Russia’s attack on Ukraine has again underscored the importance of diversification in equity investments. Investors with significant exposure to their home market found out how it feels to hold European companies exposed to Russia when large investors became unnerved. It led to outflows of money from those companies and a rapid decline in share prices. This should be the final wake-up call for investors to shed their home market bias.
Over the past decade, many European stock indices have delivered quite robust returns, even when the spring of COVID-19 is included. Risks have seemed fairly small – after all, European companies are usually well managed and they are easy to keep an eye on through local business media.
The upturn in stock prices after the spring of COVID-19 has further increased investors’ misconceptions about their strengths as an investor and the low level of risk in home country equities. The alarm bells should be ringing at the latest now that Russia’s belligerence has shrouded the future in uncertainty.
What is home country bias?
Home country bias is the tendency of investors to favor domestic stocks at the expense of other countries or regions.
This bias can easily lead to a poorly diversified equity portfolio that increases risk for the investor.
Far from being one country’s invention, home country bias is a globally recognized distortion. Among Sifter Fund investors, for example, the same phenomenon has been seen in Scandinavian countries as well as in Switzerland, France, and the UK.
Why should investors also invest abroad?
Let’s put things into perspective. There are a few hundred companies listed on most of the local stock exchanges, compared to over 65,000 companies listed globally. For example, the Helsinki Stock Exchange represents less than half a percent of globally listed companies.
As an investor, you need to consider whether you should invest your wealth specifically in companies listed on your home country stock exchange.
Investors with a home country bias have a high country-specific risk if their entire portfolio – or most of it – consists of stocks listed in one country. From the perspective of risk management, it makes sense to invest some of your assets internationally. Your money will still work for you if you invest it in Taiwanese chip manufacturers or the railways of Canada, if the European economy were to stagnate in the future or if the business conditions in European countries were to suffer from crises.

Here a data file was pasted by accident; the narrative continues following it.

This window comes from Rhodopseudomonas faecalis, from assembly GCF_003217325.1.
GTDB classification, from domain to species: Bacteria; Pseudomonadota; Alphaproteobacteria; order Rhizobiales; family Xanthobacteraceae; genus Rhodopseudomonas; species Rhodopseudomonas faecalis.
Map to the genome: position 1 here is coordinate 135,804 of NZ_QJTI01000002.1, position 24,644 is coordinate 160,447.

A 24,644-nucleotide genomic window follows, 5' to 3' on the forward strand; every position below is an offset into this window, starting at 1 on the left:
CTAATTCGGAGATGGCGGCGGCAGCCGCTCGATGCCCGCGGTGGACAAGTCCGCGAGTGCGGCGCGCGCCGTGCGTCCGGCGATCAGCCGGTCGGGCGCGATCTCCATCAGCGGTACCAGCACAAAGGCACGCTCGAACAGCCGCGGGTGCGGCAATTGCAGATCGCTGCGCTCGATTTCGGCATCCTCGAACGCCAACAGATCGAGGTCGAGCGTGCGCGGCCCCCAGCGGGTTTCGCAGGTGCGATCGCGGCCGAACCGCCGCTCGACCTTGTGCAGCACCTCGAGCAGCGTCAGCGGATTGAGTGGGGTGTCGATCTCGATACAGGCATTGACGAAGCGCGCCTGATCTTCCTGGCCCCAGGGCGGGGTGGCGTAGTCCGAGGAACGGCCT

Diversification reduces risk and may even lead to higher returns if the choices of companies are successful.
Why does it feel more difficult to invest in global listed companies?
The thought of investing in companies you don’t know can feel challenging. This is often the heart of the problem. Investing abroad is not difficult in a technical sense. It can feel difficult due to the issues related to knowing the companies and keeping an eye on their performance. That is the root of home country bias.
It is more difficult to keep an eye on the situation of a Taiwanese chip manufacturer or Starbucks’ quest for world domination compared to familiar domestic companies.
Monitoring foreign companies is also more difficult because financial media tend to mainly cover well-known local companies.
Emotions play no role in the Sifter Fund’s choice of companies – this is how we avoid home country bias
For 20 years now, the Sifter Fund has been analyzing high-quality companies around the world. Since its inception, the fund has invested in over 100 quality companies. Sifter Fund has not invested in risky countries like Russia or China.
However, diversification does not have intrinsic value in an equity portfolio. What’s more important is the quality of the companies chosen for the portfolio.
From a pool of 65,000 listed companies, we have chosen 30 high-quality companies that have exceptionally strong revenue models. In this process of elimination, we apply quantitative and qualitative screening criteria in order to identify high-quality companies.
There is no room for emotions in Sifter’s investing process.
Interested in long-term quality investing? Download our 20-page guide: Long-term quality investing. Our guide explains how time and high-quality companies work in an investor’s favor.
CEO, Sifter Capital